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Engineering Methodologies Used in the Preparation of Escort Tug Requirements for the Ports of San Francisco and Los Angeles/Long Beach

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The assumptions made and methods used to prepare the selection matrix for escort tugs that is incorporated into the California statute for the ports of San Francisco and Los Angeles/Long Beach are presented. The default matrix for both ports is based on a demand/capability analysis. The demand is a function of (a) port geometry; (b) operational practices, including transit speeds, tethering, failure modes, and failure recognition times; (c) emergency maneuver (stopping and/or turning of the disabled vessel); and (d) ship size. The capability is defined as the total bollard pull of the escorting tug or tugs. An escort is acceptable if the capability exceeds the demand. The assumptions and rationale used in the calculation of demand and the choice of bollard as capability, the differences in the demand function for the two port complexes, and the differences in the rationale for the bollard pull capability at the two port complexes are explained. There is an option for alternate compliance in San Francisco that is based on the fact that tug capability may be greater at the transit speed than it is at bollard. The procedure and difficulties with this approach to maintain compliance will be described. In LA/LB there is also an option for alternate compliance. However, alternate compliance in LA/LB is based on tethering and deployment of the escorting tugs. The rationale for the different alternate compliance calculations for the two ports will be explained.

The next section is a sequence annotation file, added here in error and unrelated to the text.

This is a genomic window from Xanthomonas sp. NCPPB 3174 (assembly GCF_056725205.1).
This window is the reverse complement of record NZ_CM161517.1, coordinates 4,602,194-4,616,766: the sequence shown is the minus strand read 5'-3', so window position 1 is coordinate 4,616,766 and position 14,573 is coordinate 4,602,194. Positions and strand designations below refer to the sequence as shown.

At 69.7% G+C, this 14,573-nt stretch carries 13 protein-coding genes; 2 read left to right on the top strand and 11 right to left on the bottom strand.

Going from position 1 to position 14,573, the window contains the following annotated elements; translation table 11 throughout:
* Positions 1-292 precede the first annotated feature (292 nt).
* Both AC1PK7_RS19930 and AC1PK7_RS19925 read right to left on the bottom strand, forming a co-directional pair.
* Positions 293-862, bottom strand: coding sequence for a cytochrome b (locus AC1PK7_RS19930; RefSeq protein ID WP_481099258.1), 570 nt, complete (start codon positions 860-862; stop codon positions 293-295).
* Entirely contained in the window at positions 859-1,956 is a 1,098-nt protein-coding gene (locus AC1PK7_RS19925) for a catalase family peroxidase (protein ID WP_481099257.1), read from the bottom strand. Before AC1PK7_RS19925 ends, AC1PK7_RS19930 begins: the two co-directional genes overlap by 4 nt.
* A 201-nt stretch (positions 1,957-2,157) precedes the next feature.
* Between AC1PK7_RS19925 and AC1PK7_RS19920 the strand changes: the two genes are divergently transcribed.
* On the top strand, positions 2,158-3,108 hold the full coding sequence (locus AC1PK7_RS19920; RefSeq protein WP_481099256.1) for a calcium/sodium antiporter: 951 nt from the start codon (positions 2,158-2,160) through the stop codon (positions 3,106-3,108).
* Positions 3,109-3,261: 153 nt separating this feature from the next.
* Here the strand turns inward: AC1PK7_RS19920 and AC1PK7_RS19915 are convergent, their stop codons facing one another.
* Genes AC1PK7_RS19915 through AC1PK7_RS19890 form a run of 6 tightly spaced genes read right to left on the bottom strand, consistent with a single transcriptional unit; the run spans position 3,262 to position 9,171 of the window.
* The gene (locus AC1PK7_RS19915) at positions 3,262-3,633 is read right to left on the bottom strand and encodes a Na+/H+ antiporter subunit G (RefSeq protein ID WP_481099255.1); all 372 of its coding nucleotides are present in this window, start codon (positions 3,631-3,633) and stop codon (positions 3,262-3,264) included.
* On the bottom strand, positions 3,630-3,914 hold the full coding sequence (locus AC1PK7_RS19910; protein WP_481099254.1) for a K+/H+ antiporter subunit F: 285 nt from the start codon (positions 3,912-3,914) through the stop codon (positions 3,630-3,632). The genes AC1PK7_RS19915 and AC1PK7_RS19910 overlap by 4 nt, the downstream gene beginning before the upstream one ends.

Document Type: Research Article

Publication date: January 1, 2001

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